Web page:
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Cell Rep. 2017 Oct 31;21(5):1331-1346. doi: 10.1016/j.celrep.2017.10.029.

The mTORC1 Signaling Network Senses Changes in Cellular Purine Nucleotide Levels.

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Department of Genetics and Complex Diseases, Harvard T. H. Chan School of Public Health, Boston, MA, USA.
Division of Signal Transduction, Beth Israel Deaconess Medical Center, Boston, MA, USA; Department of Medicine, Harvard Medical School, Boston, MA, USA.
Feinberg School of Medicine, Northwestern University, Chicago, IL, USA.
Department of Genetics and Complex Diseases, Harvard T. H. Chan School of Public Health, Boston, MA, USA. Electronic address:


Mechanistic (or mammalian) target of rapamycin complex 1 (mTORC1) integrates signals from growth factors and nutrients to control biosynthetic processes, including protein, lipid, and nucleic acid synthesis. We find that the mTORC1 pathway is responsive to changes in purine nucleotides in a manner analogous to its sensing of amino acids. Depletion of cellular purines, but not pyrimidines, inhibits mTORC1, and restoration of intracellular adenine nucleotides via addition of exogenous purine nucleobases or nucleosides acutely reactivates mTORC1. Adenylate sensing by mTORC1 is dependent on the tuberous sclerosis complex (TSC) protein complex and its regulation of Rheb upstream of mTORC1, but independent of energy stress and AMP-activated protein kinase (AMPK). Even though mTORC1 signaling is not acutely sensitive to changes in intracellular guanylates, long-term depletion of guanylates decreases Rheb protein levels. Our findings suggest that nucleotide sensing, like amino acid sensing, enables mTORC1 to tightly coordinate nutrient availability with the synthesis of macromolecules, such as protein and nucleic acids, produced from those nutrients.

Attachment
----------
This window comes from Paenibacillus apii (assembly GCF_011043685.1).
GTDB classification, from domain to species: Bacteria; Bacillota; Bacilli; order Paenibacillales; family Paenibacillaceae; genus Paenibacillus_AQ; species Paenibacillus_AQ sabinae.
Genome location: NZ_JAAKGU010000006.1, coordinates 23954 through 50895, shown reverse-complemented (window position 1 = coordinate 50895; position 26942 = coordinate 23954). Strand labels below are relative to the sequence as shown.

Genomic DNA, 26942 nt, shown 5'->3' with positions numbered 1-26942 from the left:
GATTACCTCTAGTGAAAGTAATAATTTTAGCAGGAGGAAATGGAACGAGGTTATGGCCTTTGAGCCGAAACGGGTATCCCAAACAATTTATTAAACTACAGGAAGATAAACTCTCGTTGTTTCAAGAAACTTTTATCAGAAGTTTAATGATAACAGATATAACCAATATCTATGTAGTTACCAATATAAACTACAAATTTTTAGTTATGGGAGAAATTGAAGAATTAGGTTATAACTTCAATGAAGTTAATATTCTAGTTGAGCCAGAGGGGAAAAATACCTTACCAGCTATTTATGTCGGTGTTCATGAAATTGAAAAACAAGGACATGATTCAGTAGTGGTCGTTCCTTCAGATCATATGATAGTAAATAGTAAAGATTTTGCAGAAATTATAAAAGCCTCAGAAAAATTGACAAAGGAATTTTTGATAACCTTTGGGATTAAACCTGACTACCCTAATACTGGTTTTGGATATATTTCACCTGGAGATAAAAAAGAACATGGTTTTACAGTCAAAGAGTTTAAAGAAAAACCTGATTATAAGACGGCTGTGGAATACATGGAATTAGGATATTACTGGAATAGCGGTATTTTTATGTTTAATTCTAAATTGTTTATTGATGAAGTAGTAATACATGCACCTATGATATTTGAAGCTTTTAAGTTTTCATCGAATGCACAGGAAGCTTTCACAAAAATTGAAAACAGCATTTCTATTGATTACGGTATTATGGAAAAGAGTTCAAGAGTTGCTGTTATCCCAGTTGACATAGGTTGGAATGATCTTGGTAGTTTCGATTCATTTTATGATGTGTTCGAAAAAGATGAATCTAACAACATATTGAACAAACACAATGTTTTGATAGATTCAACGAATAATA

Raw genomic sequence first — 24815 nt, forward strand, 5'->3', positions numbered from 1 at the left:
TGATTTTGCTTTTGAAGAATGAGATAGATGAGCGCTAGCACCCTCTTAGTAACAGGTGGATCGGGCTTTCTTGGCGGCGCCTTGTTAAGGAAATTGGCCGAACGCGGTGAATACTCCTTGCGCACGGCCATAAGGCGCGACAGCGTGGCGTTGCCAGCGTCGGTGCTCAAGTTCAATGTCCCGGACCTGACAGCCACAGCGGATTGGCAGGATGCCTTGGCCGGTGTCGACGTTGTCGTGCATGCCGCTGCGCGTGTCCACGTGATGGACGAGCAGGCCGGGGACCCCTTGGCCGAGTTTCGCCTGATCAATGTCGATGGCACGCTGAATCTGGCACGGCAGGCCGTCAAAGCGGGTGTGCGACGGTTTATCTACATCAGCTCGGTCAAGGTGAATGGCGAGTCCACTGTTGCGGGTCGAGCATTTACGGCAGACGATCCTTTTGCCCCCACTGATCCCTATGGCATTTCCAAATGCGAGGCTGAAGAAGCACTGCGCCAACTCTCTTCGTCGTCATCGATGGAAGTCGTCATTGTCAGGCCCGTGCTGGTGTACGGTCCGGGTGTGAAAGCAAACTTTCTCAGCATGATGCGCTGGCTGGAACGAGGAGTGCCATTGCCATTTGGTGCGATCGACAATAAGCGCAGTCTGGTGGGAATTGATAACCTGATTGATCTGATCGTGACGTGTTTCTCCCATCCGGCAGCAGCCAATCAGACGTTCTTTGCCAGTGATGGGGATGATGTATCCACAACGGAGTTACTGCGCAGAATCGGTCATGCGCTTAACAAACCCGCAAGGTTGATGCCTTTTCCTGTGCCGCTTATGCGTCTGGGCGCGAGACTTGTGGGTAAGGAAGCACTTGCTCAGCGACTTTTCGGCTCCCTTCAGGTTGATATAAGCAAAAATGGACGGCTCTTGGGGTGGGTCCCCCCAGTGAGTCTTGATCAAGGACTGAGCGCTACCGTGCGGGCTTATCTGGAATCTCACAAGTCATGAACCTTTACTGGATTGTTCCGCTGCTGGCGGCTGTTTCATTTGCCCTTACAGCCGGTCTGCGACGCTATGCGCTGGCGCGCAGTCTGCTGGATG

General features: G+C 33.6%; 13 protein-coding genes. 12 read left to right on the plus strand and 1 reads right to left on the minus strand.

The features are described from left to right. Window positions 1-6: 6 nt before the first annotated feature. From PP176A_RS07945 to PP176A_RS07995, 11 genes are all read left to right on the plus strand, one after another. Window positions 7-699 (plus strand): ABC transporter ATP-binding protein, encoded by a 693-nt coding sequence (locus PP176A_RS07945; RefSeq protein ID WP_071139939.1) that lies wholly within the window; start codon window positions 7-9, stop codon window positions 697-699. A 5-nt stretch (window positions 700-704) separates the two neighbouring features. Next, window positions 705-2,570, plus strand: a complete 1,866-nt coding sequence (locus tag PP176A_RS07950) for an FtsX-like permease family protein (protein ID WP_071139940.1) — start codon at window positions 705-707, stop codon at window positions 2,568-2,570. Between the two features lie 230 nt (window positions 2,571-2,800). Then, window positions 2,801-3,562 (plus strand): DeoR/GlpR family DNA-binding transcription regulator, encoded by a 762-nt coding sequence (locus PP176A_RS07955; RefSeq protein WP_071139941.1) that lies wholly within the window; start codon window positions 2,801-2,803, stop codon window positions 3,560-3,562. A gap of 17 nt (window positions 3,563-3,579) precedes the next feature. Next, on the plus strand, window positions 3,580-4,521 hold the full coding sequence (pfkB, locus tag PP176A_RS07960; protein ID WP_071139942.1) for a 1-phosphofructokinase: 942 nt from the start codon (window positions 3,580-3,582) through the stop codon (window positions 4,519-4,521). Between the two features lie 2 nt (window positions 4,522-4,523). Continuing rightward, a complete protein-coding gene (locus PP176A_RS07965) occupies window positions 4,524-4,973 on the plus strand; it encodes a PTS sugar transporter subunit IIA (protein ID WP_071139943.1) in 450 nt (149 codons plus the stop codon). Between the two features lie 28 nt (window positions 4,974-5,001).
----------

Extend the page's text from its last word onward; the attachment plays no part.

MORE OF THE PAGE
AMPK; ATP; GTP; Rag GTPases; Rheb; mTOR; nucleotides; nutrient sensing; purine; tuberous sclerosis complex

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